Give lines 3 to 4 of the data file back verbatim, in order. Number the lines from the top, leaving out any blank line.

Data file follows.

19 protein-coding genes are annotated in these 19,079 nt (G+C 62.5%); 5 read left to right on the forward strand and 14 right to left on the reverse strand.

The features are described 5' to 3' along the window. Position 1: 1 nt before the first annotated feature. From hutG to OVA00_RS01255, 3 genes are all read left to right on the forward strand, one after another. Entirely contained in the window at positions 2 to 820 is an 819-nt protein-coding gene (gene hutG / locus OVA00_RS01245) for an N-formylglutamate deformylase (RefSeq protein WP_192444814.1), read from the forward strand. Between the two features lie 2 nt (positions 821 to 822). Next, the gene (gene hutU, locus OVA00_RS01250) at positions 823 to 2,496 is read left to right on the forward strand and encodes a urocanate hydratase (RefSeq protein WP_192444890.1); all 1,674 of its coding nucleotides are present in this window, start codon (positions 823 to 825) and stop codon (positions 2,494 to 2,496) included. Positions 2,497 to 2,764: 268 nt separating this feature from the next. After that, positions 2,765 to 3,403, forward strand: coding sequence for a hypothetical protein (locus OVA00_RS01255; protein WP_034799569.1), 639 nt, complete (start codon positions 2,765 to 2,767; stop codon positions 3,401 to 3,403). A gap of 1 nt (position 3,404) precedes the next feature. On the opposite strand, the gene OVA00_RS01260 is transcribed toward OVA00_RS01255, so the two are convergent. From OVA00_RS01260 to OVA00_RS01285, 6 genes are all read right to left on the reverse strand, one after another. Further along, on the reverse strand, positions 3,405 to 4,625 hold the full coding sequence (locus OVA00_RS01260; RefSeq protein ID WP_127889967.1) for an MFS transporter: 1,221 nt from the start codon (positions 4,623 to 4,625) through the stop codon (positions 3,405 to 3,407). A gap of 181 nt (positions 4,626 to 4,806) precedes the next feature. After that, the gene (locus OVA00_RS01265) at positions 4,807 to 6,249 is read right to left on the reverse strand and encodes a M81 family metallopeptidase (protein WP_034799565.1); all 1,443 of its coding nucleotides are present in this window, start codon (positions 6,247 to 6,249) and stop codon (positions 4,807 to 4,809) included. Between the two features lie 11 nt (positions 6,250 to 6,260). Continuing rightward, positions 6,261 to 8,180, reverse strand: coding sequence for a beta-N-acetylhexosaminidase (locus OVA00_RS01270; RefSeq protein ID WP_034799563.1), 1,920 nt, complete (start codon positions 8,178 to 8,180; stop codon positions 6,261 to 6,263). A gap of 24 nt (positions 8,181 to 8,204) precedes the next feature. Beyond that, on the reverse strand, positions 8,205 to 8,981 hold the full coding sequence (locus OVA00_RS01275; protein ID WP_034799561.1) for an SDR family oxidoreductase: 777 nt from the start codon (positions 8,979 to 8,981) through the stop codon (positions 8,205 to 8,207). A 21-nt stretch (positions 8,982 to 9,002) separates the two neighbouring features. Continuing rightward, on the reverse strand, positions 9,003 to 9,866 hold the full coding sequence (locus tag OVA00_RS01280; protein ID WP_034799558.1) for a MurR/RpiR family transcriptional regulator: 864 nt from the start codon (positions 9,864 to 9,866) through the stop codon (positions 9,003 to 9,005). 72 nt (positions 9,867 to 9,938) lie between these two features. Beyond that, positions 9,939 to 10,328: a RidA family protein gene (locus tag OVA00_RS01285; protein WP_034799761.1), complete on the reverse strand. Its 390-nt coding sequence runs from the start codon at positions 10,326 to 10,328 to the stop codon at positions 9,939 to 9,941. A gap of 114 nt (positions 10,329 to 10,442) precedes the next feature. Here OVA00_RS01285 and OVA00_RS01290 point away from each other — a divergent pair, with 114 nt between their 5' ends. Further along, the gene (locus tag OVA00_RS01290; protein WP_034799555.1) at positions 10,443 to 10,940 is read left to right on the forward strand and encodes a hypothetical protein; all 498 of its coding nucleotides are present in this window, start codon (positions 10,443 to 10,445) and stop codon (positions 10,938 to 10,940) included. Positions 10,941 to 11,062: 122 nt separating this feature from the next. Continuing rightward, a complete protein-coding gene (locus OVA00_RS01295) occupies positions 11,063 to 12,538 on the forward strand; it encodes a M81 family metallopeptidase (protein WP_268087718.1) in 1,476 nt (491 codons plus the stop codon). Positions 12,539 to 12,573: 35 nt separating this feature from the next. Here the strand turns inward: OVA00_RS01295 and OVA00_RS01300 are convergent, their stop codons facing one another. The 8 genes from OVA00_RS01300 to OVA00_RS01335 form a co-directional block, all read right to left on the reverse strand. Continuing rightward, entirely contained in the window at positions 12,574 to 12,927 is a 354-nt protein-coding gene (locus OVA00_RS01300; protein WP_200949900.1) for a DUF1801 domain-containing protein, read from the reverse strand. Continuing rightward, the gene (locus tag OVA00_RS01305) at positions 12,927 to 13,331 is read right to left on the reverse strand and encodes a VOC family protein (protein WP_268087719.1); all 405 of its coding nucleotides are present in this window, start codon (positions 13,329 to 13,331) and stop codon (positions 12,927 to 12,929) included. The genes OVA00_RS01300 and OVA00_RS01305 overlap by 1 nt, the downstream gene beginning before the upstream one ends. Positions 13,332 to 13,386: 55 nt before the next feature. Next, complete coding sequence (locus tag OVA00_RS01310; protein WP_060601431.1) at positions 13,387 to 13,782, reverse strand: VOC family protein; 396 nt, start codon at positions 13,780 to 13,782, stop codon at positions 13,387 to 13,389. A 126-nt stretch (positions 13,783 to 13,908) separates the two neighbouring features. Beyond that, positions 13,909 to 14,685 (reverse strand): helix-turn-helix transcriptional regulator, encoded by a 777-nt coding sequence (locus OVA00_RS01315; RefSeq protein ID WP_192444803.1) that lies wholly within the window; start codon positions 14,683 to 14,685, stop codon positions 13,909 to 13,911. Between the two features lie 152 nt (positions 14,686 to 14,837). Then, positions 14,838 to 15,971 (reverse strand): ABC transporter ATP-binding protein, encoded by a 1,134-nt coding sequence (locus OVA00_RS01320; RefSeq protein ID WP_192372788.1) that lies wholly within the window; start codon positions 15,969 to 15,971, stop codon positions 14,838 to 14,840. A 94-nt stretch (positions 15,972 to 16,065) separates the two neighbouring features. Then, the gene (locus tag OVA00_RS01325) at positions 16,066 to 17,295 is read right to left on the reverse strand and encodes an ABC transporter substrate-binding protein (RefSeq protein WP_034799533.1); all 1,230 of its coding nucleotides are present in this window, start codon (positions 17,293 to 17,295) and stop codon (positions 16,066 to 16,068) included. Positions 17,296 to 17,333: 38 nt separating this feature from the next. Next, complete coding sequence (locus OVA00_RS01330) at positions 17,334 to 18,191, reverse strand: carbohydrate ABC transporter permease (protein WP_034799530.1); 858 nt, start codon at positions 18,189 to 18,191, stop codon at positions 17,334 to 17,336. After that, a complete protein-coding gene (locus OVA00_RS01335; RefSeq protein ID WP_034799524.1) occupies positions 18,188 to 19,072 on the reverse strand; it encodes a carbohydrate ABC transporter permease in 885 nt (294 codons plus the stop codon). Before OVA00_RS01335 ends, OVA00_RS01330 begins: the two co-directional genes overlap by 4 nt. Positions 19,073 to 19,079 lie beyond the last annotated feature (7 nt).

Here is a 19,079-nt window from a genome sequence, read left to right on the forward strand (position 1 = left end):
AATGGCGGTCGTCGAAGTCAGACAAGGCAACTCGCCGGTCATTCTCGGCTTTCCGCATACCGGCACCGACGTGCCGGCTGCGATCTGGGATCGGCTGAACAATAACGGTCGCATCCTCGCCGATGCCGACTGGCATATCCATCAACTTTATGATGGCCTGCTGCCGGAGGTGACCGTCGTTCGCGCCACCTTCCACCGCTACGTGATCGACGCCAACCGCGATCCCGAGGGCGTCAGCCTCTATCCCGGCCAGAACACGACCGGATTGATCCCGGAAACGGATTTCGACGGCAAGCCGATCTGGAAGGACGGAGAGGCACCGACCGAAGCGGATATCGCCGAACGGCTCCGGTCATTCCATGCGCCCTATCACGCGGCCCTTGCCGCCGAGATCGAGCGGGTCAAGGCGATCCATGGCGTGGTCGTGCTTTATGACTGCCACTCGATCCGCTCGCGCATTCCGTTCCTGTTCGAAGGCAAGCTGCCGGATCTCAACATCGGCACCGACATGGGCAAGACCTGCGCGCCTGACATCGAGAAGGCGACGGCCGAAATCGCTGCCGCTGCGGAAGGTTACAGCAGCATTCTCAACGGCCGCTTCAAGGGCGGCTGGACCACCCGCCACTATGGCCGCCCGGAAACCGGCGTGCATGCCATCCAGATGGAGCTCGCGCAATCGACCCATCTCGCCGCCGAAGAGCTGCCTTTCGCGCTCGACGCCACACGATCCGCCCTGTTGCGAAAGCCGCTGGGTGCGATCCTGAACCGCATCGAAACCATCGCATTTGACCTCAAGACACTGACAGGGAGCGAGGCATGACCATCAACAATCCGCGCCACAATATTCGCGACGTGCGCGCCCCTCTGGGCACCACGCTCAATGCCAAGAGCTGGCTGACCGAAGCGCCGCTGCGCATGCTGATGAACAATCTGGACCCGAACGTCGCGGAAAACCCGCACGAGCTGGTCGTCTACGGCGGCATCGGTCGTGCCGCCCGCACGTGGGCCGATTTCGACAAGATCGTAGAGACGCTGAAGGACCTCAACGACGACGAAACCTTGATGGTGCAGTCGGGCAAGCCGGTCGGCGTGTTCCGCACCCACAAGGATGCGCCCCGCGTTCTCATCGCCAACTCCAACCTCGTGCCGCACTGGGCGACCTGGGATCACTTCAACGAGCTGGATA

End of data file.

Here is a 19,079-nt window from a genome sequence, read left to right on the forward strand (position 1 = left end):
AATGGCGGTCGTCGAAGTCAGACAAGGCAACTCGCCGGTCATTCTCGGCTTTCCGCATACCGGCACCGACGTGCCGGCTGCGATCTGGGATCGGCTGAACAATAACGGTCGCATCCTCGCCGATGCCGACTGGCATATCCATCAACTTTATGATGGCCTGCTGCCGGAGGTGACCGTCGTTCGCGCCACCTTCCACCGCTACGTGATCGACGCCAACCGCGATCCCGAGGGCGTCAGCCTCTATCCCGGCCAGAACACGACCGGATTGATCCCGGAAACGGATTTCGACGGCAAGCCGATCTGGAAGGACGGAGAGGCACCGACCGAAGCGGATATCGCCGAACGGCTCCGGTCATTCCATGCGCCCTATCACGCGGCCCTTGCCGCCGAGATCGAGCGGGTCAAGGCGATCCATGGCGTGGTCGTGCTTTATGACTGCCACTCGATCCGCTCGCGCATTCCGTTCCTGTTCGAAGGCAAGCTGCCGGATCTCAACATCGGCACCGACATGGGCAAGACCTGCGCGCCTGACATCGAGAAGGCGACGGCCGAAATCGCTGCCGCTGCGGAAGGTTACAGCAGCATTCTCAACGGCCGCTTCAAGGGCGGCTGGACCACCCGCCACTATGGCCGCCCGGAAACCGGCGTGCATGCCATCCAGATGGAGCTCGCGCAATCGACCCATCTCGCCGCCGAAGAGCTGCCTTTCGCGCTCGACGCCACACGATCCGCCCTGTTGCGAAAGCCGCTGGGTGCGATCCTGAACCGCATCGAAACCATCGCATTTGACCTCAAGACACTGACAGGGAGCGAGGCATGACCATCAACAATCCGCGCCACAATATTCGCGACGTGCGCGCCCCTCTGGGCACCACGCTCAATGCCAAGAGCTGGCTGACCGAAGCGCCGCTGCGCATGCTGATGAACAATCTGGACCCGAACGTCGCGGAAAACCCGCACGAGCTGGTCGTCTACGGCGGCATCGGTCGTGCCGCCCGCACGTGGGCCGATTTCGACAAGATCGTAGAGACGCTGAAGGACCTCAACGACGACGAAACCTTGATGGTGCAGTCGGGCAAGCCGGTCGGCGTGTTCCGCACCCACAAGGATGCGCCCCGCGTTCTCATCGCCAACTCCAACCTCGTGCCGCACTGGGCGACCTGGGATCACTTCAACGAGCTGGATA